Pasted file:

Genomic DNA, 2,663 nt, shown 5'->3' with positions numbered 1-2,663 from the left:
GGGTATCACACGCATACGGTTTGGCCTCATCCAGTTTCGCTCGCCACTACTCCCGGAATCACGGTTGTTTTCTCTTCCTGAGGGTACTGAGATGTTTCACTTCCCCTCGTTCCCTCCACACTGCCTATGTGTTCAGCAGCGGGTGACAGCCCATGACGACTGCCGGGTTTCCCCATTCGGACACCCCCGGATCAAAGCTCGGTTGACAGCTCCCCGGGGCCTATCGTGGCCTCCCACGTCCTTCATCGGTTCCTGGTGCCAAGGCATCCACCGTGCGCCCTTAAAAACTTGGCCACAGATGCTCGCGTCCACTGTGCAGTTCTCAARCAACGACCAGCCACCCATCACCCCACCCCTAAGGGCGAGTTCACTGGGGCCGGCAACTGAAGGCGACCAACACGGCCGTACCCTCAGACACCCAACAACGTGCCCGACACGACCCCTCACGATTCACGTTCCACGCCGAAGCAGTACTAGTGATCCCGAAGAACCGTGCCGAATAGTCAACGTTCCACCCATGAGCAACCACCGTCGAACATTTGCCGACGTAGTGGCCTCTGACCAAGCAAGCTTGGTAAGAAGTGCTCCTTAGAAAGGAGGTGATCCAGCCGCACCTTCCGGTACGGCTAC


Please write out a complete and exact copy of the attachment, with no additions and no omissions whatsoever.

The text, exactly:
Genomic DNA, 2,663 nt, shown 5'->3' with positions numbered 1-2,663 from the left:
GGGTATCACACGCATACGGTTTGGCCTCATCCAGTTTCGCTCGCCACTACTCCCGGAATCACGGTTGTTTTCTCTTCCTGAGGGTACTGAGATGTTTCACTTCCCCTCGTTCCCTCCACACTGCCTATGTGTTCAGCAGCGGGTGACAGCCCATGACGACTGCCGGGTTTCCCCATTCGGACACCCCCGGATCAAAGCTCGGTTGACAGCTCCCCGGGGCCTATCGTGGCCTCCCACGTCCTTCATCGGTTCCTGGTGCCAAGGCATCCACCGTGCGCCCTTAAAAACTTGGCCACAGATGCTCGCGTCCACTGTGCAGTTCTCAARCAACGACCAGCCACCCATCACCCCACCCCTAAGGGCGAGTTCACTGGGGCCGGCAACTGAAGGCGACCAACACGGCCGTACCCTCAGACACCCAACAACGTGCCCGACACGACCCCTCACGATTCACGTTCCACGCCGAAGCAGTACTAGTGATCCCGAAGAACCGTGCCGAATAGTCAACGTTCCACCCATGAGCAACCACCGTCGAACATTTGCCGACGTAGTGGCCTCTGACCAAGCAAGCTTGGTAAGAAGTGCTCCTTAGAAAGGAGGTGATCCAGCCGCACCTTCCGGTACGGCTAC